If you scored the job interview of your dreams and got them to choose you out of the many eligible candidates who wanted the same job, you did something right. You impressed them with your resume, your personality, and your job skills, now you have to impress them with your negotiation skills at your second interview. When you are negotiating your salary and benefits, you are actually negotiating for the job. You don’t want to sell yourself too short, but you don’t want to come across like you’re selling yourself too high. What do you do to ensure that you get the best salary and benefits you deserve for your hard work, skills, and knowledge?
On your application, do not fill in what you want for a salary in the place where it is asked. This will render your negotiations null and void if they already know what you will settle on. Avoid putting any sort of information in your cover letter as well. Here’s what you want to do: You know you are getting a job so you can get paid. Your prospective employer is aware of this as well- but you want to convince them, even for a split second, that it isn’t about the money, it’s about the position, maybe even the prestige. Once you have done so, you can talk yourself up and get yourself a higher salary.
In order to know how much you should ask for, you’re going to need to do a bit of research. Not only will you want to see the median salary for people doing your job, you will want to look at the pay ranges of that particular company. If the company has employees that work for a union, you might have restrictions placed on how much you can earn no matter your level of expertise.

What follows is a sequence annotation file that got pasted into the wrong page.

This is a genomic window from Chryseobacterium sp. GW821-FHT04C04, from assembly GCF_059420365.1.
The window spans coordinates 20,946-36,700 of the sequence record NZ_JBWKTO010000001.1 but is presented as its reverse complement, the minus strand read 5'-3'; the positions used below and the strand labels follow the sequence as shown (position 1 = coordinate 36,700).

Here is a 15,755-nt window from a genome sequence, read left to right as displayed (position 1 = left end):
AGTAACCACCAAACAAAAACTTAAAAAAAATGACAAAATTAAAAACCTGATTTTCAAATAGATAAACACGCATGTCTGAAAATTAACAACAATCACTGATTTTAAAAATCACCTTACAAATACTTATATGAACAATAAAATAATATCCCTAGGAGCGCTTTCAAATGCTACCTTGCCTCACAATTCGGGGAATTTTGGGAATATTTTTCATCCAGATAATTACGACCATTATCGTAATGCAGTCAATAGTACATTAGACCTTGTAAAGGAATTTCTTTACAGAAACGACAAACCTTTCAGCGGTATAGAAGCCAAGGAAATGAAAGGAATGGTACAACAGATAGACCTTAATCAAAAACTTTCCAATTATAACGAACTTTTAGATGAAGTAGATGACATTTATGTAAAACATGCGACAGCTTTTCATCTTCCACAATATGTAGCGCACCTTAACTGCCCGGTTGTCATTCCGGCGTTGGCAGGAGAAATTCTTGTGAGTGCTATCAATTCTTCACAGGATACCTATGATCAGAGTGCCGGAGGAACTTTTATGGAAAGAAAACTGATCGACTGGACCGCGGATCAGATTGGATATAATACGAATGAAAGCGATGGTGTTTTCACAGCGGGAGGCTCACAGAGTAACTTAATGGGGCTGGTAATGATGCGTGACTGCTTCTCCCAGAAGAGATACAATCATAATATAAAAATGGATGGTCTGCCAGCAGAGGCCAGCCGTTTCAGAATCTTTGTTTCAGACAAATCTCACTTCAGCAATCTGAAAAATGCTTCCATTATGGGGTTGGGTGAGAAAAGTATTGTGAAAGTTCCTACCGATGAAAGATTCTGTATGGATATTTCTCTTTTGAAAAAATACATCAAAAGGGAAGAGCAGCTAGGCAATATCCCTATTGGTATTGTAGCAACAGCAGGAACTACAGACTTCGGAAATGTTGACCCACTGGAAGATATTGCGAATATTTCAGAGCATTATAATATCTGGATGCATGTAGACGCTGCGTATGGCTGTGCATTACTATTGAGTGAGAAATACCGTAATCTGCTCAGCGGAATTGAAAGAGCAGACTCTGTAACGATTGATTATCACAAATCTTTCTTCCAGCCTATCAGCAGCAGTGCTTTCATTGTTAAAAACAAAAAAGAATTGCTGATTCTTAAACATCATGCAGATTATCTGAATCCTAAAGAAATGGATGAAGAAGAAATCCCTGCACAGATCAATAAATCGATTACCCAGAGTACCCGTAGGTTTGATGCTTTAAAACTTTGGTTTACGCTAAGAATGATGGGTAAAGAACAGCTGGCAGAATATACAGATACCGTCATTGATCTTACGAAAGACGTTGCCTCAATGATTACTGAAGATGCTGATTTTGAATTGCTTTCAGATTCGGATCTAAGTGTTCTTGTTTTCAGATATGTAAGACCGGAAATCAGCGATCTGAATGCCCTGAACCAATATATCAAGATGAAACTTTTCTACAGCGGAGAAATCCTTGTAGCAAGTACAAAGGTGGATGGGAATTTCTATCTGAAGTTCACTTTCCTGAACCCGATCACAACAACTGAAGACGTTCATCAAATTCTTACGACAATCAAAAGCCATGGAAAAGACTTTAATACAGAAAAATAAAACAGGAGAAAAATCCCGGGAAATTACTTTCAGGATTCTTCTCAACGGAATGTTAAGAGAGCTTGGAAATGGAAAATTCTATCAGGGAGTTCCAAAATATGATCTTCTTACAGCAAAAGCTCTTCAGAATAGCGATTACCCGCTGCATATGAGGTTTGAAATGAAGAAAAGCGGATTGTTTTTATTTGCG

Your research notes should start with how much (or in this case, how little) you are willing to work for, and then work up from there. You don’t want to waste anyone’s time, especially your own, by applying for a job that will pay you far less than you are willing to work for.
It is also important to know how much you are worth. If you are holding the ball in your court because you are a hot commodity in the workforce, you can afford to use your reputation as a bargaining chip. If you’re certain you can be used in numerous places, or if you have employers fighting over you, don’t ever be afraid to bring it up. Don’t be cocky about it, just be confident and sure of both yourself and what you deserve for your hard work.
Last but not least, when negotiating salary and benefits – don’t be the person to bring it up. Let the company bring up finances. When they do, let them know that you want to work out an arrangement that benefits everyone. If they don’t bring it up and you have no choice, you can let them know the range in which you expect to be compensated and let them know you are willing to talk it out. Say only what you need to say and then let them do the rest.